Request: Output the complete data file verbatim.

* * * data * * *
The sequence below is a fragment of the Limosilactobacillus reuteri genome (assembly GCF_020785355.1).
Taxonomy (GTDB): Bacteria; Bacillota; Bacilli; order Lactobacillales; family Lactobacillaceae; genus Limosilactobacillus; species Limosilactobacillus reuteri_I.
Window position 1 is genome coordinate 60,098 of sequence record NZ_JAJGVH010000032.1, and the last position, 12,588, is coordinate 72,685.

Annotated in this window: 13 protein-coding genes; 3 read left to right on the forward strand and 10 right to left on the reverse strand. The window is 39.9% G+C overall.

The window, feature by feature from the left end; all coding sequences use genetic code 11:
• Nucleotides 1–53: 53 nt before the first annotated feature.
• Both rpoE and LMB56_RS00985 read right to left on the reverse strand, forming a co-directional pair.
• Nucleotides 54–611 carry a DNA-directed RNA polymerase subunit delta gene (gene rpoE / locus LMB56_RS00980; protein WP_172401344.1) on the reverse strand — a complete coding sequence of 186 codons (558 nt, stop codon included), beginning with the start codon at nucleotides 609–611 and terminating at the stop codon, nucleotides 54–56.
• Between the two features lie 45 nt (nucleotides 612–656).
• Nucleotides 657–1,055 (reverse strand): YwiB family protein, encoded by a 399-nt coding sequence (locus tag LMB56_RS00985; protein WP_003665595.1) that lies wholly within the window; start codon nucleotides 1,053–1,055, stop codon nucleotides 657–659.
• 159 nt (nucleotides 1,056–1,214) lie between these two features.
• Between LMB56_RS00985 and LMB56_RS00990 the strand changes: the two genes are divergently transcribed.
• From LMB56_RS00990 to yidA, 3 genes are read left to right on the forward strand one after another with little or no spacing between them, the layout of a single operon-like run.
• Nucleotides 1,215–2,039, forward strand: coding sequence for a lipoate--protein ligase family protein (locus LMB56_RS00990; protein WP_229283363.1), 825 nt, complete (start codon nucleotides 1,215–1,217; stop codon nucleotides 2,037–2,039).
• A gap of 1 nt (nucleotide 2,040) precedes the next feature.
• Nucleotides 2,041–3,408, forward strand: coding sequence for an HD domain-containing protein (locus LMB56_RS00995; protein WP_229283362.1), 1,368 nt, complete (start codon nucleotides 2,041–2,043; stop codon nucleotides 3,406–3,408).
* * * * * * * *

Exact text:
The sequence below is a fragment of the Limosilactobacillus reuteri genome (assembly GCF_020785355.1).
Taxonomy (GTDB): Bacteria; Bacillota; Bacilli; order Lactobacillales; family Lactobacillaceae; genus Limosilactobacillus; species Limosilactobacillus reuteri_I.
Window position 1 is genome coordinate 60,098 of sequence record NZ_JAJGVH010000032.1, and the last position, 12,588, is coordinate 72,685.

Annotated in this window: 13 protein-coding genes; 3 read left to right on the forward strand and 10 right to left on the reverse strand. The window is 39.9% G+C overall.

The window, feature by feature from the left end; all coding sequences use genetic code 11:
• Nucleotides 1–53: 53 nt before the first annotated feature.
• Both rpoE and LMB56_RS00985 read right to left on the reverse strand, forming a co-directional pair.
• Nucleotides 54–611 carry a DNA-directed RNA polymerase subunit delta gene (gene rpoE / locus LMB56_RS00980; protein WP_172401344.1) on the reverse strand — a complete coding sequence of 186 codons (558 nt, stop codon included), beginning with the start codon at nucleotides 609–611 and terminating at the stop codon, nucleotides 54–56.
• Between the two features lie 45 nt (nucleotides 612–656).
• Nucleotides 657–1,055 (reverse strand): YwiB family protein, encoded by a 399-nt coding sequence (locus tag LMB56_RS00985; protein WP_003665595.1) that lies wholly within the window; start codon nucleotides 1,053–1,055, stop codon nucleotides 657–659.
• 159 nt (nucleotides 1,056–1,214) lie between these two features.
• Between LMB56_RS00985 and LMB56_RS00990 the strand changes: the two genes are divergently transcribed.
• From LMB56_RS00990 to yidA, 3 genes are read left to right on the forward strand one after another with little or no spacing between them, the layout of a single operon-like run.
• Nucleotides 1,215–2,039, forward strand: coding sequence for a lipoate--protein ligase family protein (locus LMB56_RS00990; protein WP_229283363.1), 825 nt, complete (start codon nucleotides 1,215–1,217; stop codon nucleotides 2,037–2,039).
• A gap of 1 nt (nucleotide 2,040) precedes the next feature.
• Nucleotides 2,041–3,408, forward strand: coding sequence for an HD domain-containing protein (locus LMB56_RS00995; protein WP_229283362.1), 1,368 nt, complete (start codon nucleotides 2,041–2,043; stop codon nucleotides 3,406–3,408).